With ARM64EC, you can choose to start small and build incrementally. You can identify a part of your codebase that would benefit most from native performance and rebuild it as ARM64EC. The rest of the app will remain fully functional as emulated x64, but the recompiled ARM64EC parts will now have native speed. Over time, you can recompile more of the app as ARM64EC to further improve performance and conserve battery life for your app’s customers.

Via Rosyna Keller:

Windows 11 is bringing back the Mixed Mode Manager!

[…]

Instead of allowing arbitrary ARM apps to load arbitrary x64 code in-process, the ARM app needs to have its ABI “massaged” to look more like the x64 ABI.

Previously:

Windows 11 Announced

Panos Panay (Hacker News):

We’ve simplified the design and user experience to empower your productivity and inspire your creativity. It’s modern, fresh, clean and beautiful. From the new Start button and taskbar to each sound, font and icon, everything was done intentionally to put you in control and bring a sense of calm and ease. We put Start at the center and made it easier to quickly find what you need. Start utilizes the power of the cloud and Microsoft 365 to show you your recent files no matter what platform or device you were viewing them on earlier, even if it was on an Android or iOS device.

Windows has always been about helping you work how you want, by offering flexibility of multiple windows and the ability to snap apps side by side. New in Windows 11, we’re introducing Snap Layouts, Snap Groups and Desktops to provide an even more powerful way to multitask and stay on top of what you need to get done. These are new features designed to help you organize your windows and optimize your screen real estate so you can see what you need just the way you want in a layout that’s visually clean. You can also create separate Desktops for each part of your life and customize them to your liking – imagine having a Desktop for work, gaming or school.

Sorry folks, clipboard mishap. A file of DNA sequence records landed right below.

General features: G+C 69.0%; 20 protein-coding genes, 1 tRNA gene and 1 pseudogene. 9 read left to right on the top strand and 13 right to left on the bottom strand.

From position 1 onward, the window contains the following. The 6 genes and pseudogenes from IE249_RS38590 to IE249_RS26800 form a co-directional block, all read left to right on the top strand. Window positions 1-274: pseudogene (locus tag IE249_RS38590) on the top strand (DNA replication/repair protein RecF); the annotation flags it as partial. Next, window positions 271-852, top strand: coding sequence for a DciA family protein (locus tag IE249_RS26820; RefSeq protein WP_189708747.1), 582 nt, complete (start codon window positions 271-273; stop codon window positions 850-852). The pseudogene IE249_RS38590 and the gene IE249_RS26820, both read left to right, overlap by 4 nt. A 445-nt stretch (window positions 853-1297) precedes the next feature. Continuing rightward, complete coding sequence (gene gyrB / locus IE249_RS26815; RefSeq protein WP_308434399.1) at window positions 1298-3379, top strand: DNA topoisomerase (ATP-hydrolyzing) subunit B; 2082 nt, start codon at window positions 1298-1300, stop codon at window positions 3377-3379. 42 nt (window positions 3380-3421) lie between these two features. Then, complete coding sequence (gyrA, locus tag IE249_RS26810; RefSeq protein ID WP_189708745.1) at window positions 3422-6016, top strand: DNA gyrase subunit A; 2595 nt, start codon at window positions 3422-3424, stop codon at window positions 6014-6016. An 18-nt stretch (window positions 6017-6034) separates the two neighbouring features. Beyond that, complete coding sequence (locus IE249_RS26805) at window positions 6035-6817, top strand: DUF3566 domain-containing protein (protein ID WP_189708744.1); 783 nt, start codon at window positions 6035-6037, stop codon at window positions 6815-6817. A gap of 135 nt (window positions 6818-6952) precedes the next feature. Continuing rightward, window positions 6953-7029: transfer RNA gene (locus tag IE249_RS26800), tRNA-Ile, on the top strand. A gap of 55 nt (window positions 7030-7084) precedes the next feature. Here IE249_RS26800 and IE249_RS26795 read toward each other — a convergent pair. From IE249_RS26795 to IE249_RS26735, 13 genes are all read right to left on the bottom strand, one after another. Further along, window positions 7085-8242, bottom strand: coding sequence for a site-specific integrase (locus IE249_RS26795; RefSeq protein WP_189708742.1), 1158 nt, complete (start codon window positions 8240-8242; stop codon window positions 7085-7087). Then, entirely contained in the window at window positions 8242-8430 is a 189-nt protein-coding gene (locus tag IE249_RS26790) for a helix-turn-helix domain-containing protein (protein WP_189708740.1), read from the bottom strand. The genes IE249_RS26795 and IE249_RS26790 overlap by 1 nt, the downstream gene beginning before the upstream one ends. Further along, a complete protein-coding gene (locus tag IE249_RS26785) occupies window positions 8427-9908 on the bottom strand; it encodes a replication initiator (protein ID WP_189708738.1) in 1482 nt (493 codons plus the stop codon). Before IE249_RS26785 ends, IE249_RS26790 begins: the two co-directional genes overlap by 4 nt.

John Gruber:

Microsoft is doing something very interesting with app icons — they’re using different shapes for each of them, rather than forcing them all into the exact same roundsquare shape. That’s an idea Apple should copy.

Nick Heer:

On the surface, it is more of an iterative update than any new version of Windows for a long time; it seems like, with Windows 10, Microsoft established a good foundation that does not require radical changes. At the time, Microsoft even went so far as to claim that Windows 10 would be the “last version of Windows”. Things change.

Ben Thompson:

Of course Windows remains essential software, with a billion-plus userbase of its own, and a critical part of the enterprise landscape in particular (although, as the company highlighted in the presentation, COVID re-established the importance of the PC for consumers as well). What gives Microsoft more freedom-of-movement, though, is that Windows is no longer the core of its business. This remains CEO Satya Nadella’s biggest triumph; I recounted how he shifted the company away from its Windows-centricity in 2018’s The End of Windows[…]

[…]

Microsoft, like Apple, is responding by doing what they do best, but, because it’s Microsoft, it’s the exact opposite of Apple: instead of more deeply integrating and doing everything themselves in an attempt to appeal to consumers, they are opening up and removing limitations in an attempt to appeal to developers, and by extension consumers who don’t want to be bound into Apple’s ecosystem.

Nilay Patel (via John Gruber):

We’ve got a special episode of Decoder today — I’m talking to Satya Nadella, the CEO and chairman of Microsoft.

Nick Heer:

Officially, Windows 11 is incompatible with processors in computers released starting just a few years ago, but even more recent models are going to be stuck on Windows 10.

Jack Wellborn:

As successful as Apple has been, they aren’t an immediate threat to Microsoft. Fundamentally, one is primarily a consumer technology company and the other is a business technology company. While each has tried to drink the other’s milkshake, neither has meaningfully succeeded. The biggest and most immediate threat to Windows is not anything made by Apple. It’s Chromebooks.

[…]

These aren’t features to lure Mac or iPad users to Windows. They are to keep Windows customers, consumers and businesses alike, from switching to Google.

Previously: